Generally, in all the countries that I have visited, I have found the immigration, customs, police and military to be very helpful. I have never been taken advantage of. A lot of travelers and adventure motorcyclists complain about corrupt officials, but I have had nothing but positive experiences. I think that it helps to speak the language. Also, I think that it helps to control the situation and direct the conversation by asking them for assistance. It creates a situation in which they are in the role of a service provider. I have used this technique many times and it always seems to work out well.

I decided that I would ride on in the dark... on the dirt road... to find the park... to camp.

Before I set off into the wild, I stopped at the only open store/restaurant/bar in town. The proprietor said that she did not have any hot food, just dry goods. I looked over the shelves and picked up some water, crackers, a can of tuna and some oranges. The oranges were a score. This would be my food for the coming days.
With supplies in hand and a vague idea of where to go... I rode on... into the unknown.

I eventually came up to a sign that said Agripino Encio 80_  and a road on the right. It was just as the police officer had indicated. It was dark, but it appeared that there was a space after the numbers 80. It looked like a number or letter had been removed. I did not know how to interpret it. I just figured that I would ride down the road a little and soon find the park. I turned right and headed down the road.

I rode on. I started to have doubts. Did the sign indicate 80 meters or 800 meters or 8 kilometers or 80 kilometers. I did not see anything that resembled a park entrance at around 80 meters or 800 meters. But, why would they use 800 meters instead of 0.8 kilometers. The main road was hard packed dirt, but this side road was loose sand.

It was dark... it was late... it was sandy... it was the middle of El Chaco. My odometer displays miles not kilometers, so I convert everything in my head. My odometer indicated that I had ridden 214 miles since I last filled my tank with gas. Under good conditions, I could obtain 250 miles with a full tank of gas. Which meant ideally, I had about 35 miles of gas in my tank and 15 miles of gas in my spare tank. I decided that I would ride for 8 km, then turn back.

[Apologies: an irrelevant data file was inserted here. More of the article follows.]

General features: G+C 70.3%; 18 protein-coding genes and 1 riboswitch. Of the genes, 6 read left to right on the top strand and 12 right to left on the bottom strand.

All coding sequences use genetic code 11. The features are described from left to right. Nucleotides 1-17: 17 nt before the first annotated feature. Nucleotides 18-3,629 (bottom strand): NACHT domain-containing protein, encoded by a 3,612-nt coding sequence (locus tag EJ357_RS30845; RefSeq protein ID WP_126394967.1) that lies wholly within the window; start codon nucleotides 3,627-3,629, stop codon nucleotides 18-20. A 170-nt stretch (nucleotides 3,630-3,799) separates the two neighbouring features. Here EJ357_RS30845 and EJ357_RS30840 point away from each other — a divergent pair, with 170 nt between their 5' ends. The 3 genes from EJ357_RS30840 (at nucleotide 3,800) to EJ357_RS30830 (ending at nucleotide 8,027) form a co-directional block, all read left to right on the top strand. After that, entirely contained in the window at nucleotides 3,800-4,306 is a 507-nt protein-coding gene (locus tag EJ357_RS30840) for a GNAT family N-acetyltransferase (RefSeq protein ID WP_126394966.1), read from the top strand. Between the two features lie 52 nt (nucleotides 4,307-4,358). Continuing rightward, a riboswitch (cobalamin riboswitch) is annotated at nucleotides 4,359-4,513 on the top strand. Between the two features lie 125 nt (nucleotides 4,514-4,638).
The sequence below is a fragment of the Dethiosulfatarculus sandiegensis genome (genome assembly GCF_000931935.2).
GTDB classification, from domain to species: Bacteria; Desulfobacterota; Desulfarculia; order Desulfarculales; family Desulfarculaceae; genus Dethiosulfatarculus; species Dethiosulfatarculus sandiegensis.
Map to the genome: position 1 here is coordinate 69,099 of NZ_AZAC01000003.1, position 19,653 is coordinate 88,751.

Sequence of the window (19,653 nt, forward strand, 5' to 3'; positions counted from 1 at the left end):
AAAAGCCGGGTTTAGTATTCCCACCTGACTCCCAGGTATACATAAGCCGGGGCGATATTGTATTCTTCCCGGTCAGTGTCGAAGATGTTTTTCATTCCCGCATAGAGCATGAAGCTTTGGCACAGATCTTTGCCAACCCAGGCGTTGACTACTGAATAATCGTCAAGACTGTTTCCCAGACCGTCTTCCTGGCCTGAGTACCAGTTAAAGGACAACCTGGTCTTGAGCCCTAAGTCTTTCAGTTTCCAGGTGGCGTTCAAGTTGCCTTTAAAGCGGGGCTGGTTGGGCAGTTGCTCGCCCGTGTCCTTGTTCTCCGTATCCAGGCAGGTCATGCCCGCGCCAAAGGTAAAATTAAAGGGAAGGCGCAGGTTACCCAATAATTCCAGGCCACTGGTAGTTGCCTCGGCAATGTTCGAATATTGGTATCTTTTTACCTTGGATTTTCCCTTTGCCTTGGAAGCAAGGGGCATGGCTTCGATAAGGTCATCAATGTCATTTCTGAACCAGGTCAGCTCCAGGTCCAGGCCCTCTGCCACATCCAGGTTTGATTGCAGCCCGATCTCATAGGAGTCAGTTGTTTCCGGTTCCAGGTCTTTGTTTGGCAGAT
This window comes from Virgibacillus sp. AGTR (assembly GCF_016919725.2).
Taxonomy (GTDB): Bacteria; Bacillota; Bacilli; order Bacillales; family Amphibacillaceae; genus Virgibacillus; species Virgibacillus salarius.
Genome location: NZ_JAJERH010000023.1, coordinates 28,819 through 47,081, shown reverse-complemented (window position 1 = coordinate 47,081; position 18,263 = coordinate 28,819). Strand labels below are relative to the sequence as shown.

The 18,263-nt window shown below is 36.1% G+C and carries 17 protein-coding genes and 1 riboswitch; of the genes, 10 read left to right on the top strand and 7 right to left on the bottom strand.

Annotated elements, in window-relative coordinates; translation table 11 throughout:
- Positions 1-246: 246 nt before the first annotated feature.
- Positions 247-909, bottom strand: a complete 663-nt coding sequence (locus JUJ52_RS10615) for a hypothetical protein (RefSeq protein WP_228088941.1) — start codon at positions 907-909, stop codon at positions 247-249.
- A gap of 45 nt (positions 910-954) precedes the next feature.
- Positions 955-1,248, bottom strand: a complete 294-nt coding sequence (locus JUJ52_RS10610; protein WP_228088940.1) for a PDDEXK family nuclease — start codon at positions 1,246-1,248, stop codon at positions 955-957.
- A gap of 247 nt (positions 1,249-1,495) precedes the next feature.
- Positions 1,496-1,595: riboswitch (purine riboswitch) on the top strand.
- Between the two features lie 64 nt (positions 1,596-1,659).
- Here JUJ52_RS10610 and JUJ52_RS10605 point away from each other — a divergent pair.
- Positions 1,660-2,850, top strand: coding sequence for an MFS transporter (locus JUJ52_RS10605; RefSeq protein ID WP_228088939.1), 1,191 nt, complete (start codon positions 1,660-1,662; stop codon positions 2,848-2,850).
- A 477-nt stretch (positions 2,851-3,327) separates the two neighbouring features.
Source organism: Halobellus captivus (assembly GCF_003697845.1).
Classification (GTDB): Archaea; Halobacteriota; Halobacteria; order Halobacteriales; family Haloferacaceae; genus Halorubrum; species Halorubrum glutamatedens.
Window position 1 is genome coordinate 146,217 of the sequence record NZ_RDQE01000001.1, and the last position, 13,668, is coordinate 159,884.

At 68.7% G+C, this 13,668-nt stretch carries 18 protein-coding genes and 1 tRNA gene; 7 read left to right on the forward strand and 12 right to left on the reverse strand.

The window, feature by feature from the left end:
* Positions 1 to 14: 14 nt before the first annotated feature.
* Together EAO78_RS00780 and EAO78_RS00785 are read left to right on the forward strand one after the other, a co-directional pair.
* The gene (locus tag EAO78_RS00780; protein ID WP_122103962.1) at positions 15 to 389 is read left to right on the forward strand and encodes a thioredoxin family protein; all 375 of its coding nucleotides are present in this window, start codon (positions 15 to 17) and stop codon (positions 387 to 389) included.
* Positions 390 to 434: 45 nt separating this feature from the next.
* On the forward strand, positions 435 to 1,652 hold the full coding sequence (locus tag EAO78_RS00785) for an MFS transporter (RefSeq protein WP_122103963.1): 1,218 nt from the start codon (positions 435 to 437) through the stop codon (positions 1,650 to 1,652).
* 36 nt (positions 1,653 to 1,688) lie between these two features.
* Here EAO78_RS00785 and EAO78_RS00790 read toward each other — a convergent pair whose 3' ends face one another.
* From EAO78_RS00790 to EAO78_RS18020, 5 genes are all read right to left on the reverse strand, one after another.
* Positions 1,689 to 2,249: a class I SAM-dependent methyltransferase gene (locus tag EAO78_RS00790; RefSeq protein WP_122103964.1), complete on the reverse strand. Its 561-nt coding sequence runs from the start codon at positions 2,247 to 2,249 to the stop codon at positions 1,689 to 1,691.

I knew that I had already traveled 15 km to the sign... 15 km plus 8 km would be 23 km. 23 km is equal to about 15 miles. Following? Thus, I could ride up to 15 miles, then turn around and ride 15 miles back if needed. That would equal 30 miles. Got it? Then, I would need to find a gas station to fill up with gas. I was doing this math in my mind while I was riding in the dark. I started to second guess myself. I ran the numbers again in my mind... yes... I should be okay.

I discovered that in El Chaco one can see a number of nocturnal animals while riding in the middle of nowhere. I saw some lizards, rodents, armadillos, foxes, an owl and some kind of pig like animal. I saw one small black cat. I thought that it was just a feral or domestic cat, but I later would learn that it might have been a Jaguarundi. Of course, I could not capture any of these animals in photos. As soon as I could see them in my headlight, they would dart back into the darkness. 

I rode on... until I crossed 8 km... still no park. It had been tricky riding in the sand. I was tired. It was late. I had been riding all day and did not feel like riding further. I decided that I would find a place along the road and camp.
I found a spot along the road, set up my tent, and ate dinner... crackers and tuna and oranges. The road was only about 12 feet across (4 meters). I was a little concerned that a passing car or truck might hit me. I set up my motorcycle so that the reflectors on the body of my motorcycle would hopefully catch the eye of any driver.

I slept.

At about 1am in the morning I heard an approaching car. I turned on my flashlight which illuminated my tent. It kind of worked like a giant glow balloon. The truck slowed down and passed by safely. That would be the only traffic for the entire night.
The next morning I woke up at about 6 am. This was my campsite.
I looked to the east and saw a wonderful sunrise.
I stood still... watched... listened... and breathed.


  1. no comments in two years?? Glad l'm the 1st one then.
    l'm David and I'm from PY. l gotta say you're lucky officials didnt give you more trouble for a "gift". They must've been feeling unusually lazy.
    Going through el chaco can be dangerous as you must've realized. Fuel is definitely a concern, and water. When you mentioned you got water l home you meant lots of it.
    l'm glad you enjoyed the scenario. l myself am an adventure rider as well and have never been there. I find your blog very encouraging to do it one day. Time is the eternal problem.
    Wish you good roads my friend, wherever you are.

    1. Hi David, thanks for leaving the comment. I truly enjoyed riding in Paraguay. A beautiful country and friendly people.


Thanks for visiting my website and for leaving a comment. - Troy

Featured Post

Gift Guide for Outdoor People

Here's my gift guide for outdoor people. I've used and tested all of these products while hiking, camping, backpacking, fishing or ...